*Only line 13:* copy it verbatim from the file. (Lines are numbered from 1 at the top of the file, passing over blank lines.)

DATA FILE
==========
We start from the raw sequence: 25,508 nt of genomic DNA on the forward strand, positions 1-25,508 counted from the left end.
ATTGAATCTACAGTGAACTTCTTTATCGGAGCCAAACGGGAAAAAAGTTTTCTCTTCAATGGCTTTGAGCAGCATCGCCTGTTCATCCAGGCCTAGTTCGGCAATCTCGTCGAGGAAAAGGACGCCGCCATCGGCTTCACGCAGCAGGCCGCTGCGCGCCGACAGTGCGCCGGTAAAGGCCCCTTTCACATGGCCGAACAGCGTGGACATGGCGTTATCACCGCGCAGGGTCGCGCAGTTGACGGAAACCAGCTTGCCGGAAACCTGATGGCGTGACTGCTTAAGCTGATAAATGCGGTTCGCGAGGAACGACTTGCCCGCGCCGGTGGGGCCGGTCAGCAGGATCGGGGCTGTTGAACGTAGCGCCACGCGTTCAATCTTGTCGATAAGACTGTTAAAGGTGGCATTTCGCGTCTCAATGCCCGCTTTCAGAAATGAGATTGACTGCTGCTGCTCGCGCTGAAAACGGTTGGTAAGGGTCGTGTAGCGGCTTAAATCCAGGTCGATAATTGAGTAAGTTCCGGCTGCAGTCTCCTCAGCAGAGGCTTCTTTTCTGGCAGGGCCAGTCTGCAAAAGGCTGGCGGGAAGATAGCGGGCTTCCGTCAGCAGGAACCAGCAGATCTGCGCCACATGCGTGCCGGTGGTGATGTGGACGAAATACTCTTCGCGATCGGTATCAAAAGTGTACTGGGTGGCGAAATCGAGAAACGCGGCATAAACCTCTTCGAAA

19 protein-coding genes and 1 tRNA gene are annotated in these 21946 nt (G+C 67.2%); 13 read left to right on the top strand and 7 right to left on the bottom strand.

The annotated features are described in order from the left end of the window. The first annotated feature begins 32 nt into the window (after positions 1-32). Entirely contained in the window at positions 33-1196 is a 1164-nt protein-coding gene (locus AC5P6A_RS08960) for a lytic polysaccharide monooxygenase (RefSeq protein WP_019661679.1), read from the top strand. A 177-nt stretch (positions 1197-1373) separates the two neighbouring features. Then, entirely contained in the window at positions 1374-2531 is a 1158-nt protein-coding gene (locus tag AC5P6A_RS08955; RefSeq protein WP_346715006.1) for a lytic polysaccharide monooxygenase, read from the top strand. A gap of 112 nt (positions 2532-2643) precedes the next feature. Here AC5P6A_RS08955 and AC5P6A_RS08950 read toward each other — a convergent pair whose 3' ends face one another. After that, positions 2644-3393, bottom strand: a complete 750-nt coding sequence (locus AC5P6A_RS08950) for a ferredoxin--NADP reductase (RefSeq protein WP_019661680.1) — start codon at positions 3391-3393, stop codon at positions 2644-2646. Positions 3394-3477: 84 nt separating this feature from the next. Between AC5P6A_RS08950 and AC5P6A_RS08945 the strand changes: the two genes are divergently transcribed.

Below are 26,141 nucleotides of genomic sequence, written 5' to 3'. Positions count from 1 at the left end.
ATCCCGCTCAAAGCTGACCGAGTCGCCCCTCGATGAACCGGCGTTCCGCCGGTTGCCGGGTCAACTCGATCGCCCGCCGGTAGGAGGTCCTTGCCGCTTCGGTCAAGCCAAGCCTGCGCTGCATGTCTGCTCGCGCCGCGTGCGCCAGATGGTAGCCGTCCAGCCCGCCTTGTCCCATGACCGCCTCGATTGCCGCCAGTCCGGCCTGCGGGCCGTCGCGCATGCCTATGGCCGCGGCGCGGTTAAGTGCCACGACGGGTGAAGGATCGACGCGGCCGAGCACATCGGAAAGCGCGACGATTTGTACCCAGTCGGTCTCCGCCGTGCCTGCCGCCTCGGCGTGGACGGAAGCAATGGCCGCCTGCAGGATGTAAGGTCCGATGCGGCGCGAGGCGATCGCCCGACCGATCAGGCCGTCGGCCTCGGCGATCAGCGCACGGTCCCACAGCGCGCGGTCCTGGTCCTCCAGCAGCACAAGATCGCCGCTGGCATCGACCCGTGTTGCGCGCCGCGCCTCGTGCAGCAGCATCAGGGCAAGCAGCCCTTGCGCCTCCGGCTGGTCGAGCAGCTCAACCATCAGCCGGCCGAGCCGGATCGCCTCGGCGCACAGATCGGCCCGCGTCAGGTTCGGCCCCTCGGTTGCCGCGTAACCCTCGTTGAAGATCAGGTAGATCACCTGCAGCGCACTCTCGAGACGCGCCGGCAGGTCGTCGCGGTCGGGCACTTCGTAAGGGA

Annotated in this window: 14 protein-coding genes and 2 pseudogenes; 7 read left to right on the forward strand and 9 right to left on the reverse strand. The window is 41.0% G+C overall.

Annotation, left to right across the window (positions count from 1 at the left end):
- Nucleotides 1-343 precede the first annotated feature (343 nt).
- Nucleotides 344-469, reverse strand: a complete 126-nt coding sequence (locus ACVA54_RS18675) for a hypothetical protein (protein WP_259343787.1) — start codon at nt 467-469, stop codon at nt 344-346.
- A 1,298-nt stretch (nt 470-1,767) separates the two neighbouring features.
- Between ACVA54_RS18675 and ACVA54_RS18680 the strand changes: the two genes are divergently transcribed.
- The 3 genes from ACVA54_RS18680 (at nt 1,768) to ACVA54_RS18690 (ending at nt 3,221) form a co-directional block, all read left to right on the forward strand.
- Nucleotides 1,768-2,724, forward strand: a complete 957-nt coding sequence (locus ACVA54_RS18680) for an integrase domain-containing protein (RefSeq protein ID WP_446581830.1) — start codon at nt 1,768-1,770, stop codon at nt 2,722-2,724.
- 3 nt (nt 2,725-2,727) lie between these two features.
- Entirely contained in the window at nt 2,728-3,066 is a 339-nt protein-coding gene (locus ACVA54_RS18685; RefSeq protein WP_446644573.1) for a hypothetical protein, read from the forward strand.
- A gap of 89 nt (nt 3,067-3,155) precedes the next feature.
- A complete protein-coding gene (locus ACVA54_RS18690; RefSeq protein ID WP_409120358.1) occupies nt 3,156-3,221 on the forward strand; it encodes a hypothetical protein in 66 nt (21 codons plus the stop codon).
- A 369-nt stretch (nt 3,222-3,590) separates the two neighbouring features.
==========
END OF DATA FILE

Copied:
- The 3 genes from ACVA54_RS18680 (at nt 1,768) to ACVA54_RS18690 (ending at nt 3,221) form a co-directional block, all read left to right on the forward strand.